Source Pravda.Ru

Airbus A380 makes its first landing in Asia

The Airbus A380, the world's largest passenger jet, made its first landing in Asia Friday at Singapore's Changi Airport, kicking off a regional tour to woo new customers and showcase the plane a year before commercial delivery. In its first long-haul test flight outside of Europe, the double-decker superjumbo touched down shortly after 10:00 a.m. (0200GMT) after completing a 13-hour flight covering 13,500 kilometers (8,389 miles) from Airbus' headquarters in Toulouse, southwest France.

The great white jet, as tall as a seven-story building and stretching about three-quarters of the length of a soccer field, taxied down the runway amid tight security as hundreds of excited travelers and airport staff looked on.

"Airbus is delighted that the A380 completed its first landing in Singapore to mark the start of a successful tour of Asia-Pacific over the next week," Airbus spokesman Anthony Phillips told the Associated Press.

The A380 prototype was originally due to arrive Tuesday in Singapore, the first stop of an Asian tour that includes Australia and Malaysia, but Airbus postponed the trip to replace two of the plane's four engines.

Airbus is already running behind schedule in the A380 delivery for some Asian airlines, so the additional delay is an embarrassment for the European jet maker as it tries to make a splash in Asia and entice more buyers.

Seven carriers in the region have ordered a total of 49 A380s, accounting for 31 percent of 159 firm orders so far for the superjumbo, which has a list price of US$292 million (euro243 million).

Singapore Airline will be the first carrier to operate the plane but it has criticized Airbus for deferring the delivery of the first of 10 A380s by eight months to November 2006.

Australian carrier Qantas, which has ordered 12 of the jets, and Malaysian Airlines which has ordered six planes are also unhappy with the delay and believed to be seeking compensation.

Other A380 customers in the region are Thai Airways, Korean Air, China Southern Airlines and India's Kingfisher Airlines.

Singapore Transport Minister Yeo Cheow Tong is due to tour the jet Friday at Changi Airport, which has upgraded both its terminals to accommodate the A380.

With air travel expected to boom in the next 20 years, Airbus said the A380, designed to carry 555 passengers but can be stretched to accommodate 800, will help to ease airport congestion at major passenger hubs.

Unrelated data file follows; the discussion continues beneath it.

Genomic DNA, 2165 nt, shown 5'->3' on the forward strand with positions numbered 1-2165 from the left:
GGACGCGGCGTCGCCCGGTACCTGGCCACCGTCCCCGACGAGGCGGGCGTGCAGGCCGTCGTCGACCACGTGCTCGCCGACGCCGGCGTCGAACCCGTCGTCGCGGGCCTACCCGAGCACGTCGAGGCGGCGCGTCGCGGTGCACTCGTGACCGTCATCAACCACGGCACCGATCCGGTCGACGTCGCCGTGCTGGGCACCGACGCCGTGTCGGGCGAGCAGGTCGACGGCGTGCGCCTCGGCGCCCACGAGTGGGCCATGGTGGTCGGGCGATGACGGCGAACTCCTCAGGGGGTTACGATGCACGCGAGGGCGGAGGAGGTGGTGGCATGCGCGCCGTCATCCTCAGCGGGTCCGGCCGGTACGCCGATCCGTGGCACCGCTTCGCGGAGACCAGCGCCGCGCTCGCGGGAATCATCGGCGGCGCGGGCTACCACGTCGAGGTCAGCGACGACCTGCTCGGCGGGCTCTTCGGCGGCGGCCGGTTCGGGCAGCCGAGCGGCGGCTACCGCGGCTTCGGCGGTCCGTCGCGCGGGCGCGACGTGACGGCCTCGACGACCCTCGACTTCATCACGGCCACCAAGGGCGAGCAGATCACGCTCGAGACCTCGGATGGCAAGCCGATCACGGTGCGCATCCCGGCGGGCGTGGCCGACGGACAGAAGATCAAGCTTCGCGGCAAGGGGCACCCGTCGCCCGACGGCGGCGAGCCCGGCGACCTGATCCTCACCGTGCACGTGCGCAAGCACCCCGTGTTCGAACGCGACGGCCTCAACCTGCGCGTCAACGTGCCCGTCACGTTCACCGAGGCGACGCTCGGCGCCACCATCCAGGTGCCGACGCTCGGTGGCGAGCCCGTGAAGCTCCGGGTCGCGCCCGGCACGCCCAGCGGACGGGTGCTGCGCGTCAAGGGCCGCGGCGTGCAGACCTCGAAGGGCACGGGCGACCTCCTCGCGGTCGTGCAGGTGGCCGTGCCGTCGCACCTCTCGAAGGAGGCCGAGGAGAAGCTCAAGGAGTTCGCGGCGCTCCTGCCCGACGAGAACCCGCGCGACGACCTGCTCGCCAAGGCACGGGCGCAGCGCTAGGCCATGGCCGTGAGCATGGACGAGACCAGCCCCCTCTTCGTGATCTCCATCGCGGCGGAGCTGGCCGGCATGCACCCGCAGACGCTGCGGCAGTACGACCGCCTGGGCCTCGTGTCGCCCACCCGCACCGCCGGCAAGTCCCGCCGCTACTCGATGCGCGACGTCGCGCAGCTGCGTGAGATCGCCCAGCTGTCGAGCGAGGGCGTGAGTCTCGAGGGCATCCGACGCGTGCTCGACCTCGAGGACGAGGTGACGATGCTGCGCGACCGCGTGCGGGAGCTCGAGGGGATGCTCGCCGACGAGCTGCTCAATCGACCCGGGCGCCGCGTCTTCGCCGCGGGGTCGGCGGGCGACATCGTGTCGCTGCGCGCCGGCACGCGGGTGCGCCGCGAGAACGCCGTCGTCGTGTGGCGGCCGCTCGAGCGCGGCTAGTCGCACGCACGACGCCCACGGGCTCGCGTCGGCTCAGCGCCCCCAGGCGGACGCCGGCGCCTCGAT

By 2006, it said 20 airports will be ready for the A380 including Singapore, Melbourne, Kuala Lumpur, Sydney, Paris, Dubai and New York. By 2008, 38 airports will be ready and 60 by 2010, it said in a statement.

The A380 leaves later Friday for Australia, with stops in Brisbane, Sydney and Melbourne, for Qantas' 85th birthday celebrations. It heads to Malaysia on Nov. 17.

Airbus is hoping the A380 will help it maintain its edge over U.S. rival Boeing Co., whose aircraft deliveries are likely to fall behind Airbus for the third straight year. Boeing expects to deliver 290 airplanes this year, while Airbus expects to deliver 370. Airbus views Asia a key market for the jet. By 2023, the company predicts the world's major airlines will need 1,250 very large, fuel-efficient aircraft like the A380 to cater to rapid growth in intercontinental travel, reports the AP. I.L.

Several years ago, a prominent Indonesian businessman who now resides in Canada, insisted on meeting me in a back room of one of Jakarta's posh restaurants. An avid reader of mine, he 'had something urgent to tell me', after finding out that our paths were going to be crossing in this destroyed and hopelessly polluted Indonesian capital.

Capitalism reduced Indonesian cities to infested carcases

Several years ago, a prominent Indonesian businessman who now resides in Canada, insisted on meeting me in a back room of one of Jakarta's posh restaurants. An avid reader of mine, he 'had something urgent to tell me', after finding out that our paths were going to be crossing in this destroyed and hopelessly polluted Indonesian capital.

Capitalism reduced Indonesian cities to infested carcases

Several years ago, a prominent Indonesian businessman who now resides in Canada, insisted on meeting me in a back room of one of Jakarta's posh restaurants. An avid reader of mine, he 'had something urgent to tell me', after finding out that our paths were going to be crossing in this destroyed and hopelessly polluted Indonesian capital.

Capitalism reduced Indonesian cities to infested carcases
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